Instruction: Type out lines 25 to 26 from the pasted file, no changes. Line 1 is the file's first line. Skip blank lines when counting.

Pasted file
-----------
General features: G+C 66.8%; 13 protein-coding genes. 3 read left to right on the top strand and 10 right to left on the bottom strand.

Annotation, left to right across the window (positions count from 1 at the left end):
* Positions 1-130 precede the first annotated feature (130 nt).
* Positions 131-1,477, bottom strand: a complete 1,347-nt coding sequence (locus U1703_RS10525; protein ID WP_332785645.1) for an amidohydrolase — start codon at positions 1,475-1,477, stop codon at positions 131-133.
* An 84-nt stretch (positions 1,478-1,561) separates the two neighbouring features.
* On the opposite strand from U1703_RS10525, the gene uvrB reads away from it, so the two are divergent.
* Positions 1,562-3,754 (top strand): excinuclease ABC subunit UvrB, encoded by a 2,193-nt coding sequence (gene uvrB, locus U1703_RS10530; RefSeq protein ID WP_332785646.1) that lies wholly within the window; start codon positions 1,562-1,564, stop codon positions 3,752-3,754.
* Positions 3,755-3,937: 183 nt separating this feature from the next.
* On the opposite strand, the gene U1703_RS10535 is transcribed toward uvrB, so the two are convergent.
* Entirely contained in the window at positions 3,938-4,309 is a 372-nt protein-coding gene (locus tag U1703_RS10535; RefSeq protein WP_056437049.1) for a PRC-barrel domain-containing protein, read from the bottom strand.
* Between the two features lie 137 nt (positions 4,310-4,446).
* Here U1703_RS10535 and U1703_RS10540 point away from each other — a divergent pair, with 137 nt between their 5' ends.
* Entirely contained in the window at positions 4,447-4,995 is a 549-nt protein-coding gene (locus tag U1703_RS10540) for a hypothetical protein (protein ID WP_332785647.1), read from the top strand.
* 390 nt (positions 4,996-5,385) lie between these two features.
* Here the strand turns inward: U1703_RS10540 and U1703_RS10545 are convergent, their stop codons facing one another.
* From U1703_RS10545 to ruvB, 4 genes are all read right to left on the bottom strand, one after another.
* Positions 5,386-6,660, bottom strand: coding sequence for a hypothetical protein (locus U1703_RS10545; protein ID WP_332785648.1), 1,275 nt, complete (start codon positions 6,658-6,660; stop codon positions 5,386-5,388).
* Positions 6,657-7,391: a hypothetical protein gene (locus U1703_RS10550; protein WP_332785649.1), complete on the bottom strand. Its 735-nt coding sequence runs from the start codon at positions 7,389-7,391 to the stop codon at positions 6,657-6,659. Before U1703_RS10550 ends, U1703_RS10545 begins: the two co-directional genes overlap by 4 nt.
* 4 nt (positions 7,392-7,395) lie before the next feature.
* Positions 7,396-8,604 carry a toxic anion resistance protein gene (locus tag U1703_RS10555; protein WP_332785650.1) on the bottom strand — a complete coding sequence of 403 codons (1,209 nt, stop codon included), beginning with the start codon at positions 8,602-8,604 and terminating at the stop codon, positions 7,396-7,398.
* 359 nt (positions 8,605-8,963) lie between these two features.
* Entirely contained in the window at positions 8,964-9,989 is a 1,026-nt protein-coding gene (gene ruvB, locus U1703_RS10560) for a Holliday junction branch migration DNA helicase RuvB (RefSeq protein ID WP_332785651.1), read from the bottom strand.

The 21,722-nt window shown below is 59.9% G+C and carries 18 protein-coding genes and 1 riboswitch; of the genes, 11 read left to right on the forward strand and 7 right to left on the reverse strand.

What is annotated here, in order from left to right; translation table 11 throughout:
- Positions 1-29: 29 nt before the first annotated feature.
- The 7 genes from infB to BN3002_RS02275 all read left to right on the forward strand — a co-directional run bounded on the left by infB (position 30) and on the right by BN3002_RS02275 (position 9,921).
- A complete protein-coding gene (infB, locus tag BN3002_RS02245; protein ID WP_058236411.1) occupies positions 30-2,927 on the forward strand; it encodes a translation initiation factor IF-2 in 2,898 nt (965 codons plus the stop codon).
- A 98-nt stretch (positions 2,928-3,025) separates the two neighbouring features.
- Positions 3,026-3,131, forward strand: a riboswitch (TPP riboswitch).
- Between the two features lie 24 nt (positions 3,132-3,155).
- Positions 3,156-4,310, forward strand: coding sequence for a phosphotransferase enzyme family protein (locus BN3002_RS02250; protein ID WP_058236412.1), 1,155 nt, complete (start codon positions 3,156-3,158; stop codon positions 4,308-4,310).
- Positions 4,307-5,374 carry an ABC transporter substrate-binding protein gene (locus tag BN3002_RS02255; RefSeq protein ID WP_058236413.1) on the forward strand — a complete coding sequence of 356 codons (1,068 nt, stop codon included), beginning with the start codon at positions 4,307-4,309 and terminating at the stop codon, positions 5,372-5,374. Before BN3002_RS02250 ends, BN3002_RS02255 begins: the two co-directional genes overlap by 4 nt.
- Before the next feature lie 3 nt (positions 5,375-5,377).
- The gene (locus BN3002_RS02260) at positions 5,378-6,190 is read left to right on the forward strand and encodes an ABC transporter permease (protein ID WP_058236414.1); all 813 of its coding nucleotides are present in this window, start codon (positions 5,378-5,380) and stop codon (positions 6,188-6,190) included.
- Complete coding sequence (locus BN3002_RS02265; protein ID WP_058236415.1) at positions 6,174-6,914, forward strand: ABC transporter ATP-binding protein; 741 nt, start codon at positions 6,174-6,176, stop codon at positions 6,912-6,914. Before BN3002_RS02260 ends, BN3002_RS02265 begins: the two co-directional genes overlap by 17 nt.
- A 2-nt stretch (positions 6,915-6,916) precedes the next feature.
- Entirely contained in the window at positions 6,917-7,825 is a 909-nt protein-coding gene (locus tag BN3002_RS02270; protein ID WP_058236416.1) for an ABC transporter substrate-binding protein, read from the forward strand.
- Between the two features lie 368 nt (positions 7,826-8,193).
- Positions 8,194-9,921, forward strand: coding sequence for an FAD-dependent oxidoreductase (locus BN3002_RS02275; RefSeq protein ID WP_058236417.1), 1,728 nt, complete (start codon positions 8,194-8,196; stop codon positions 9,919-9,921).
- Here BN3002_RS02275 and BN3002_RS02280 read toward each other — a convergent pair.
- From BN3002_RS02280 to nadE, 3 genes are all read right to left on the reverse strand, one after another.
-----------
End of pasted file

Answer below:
- Positions 1-29: 29 nt before the first annotated feature.
- The 7 genes from infB to BN3002_RS02275 all read left to right on the forward strand — a co-directional run bounded on the left by infB (position 30) and on the right by BN3002_RS02275 (position 9,921).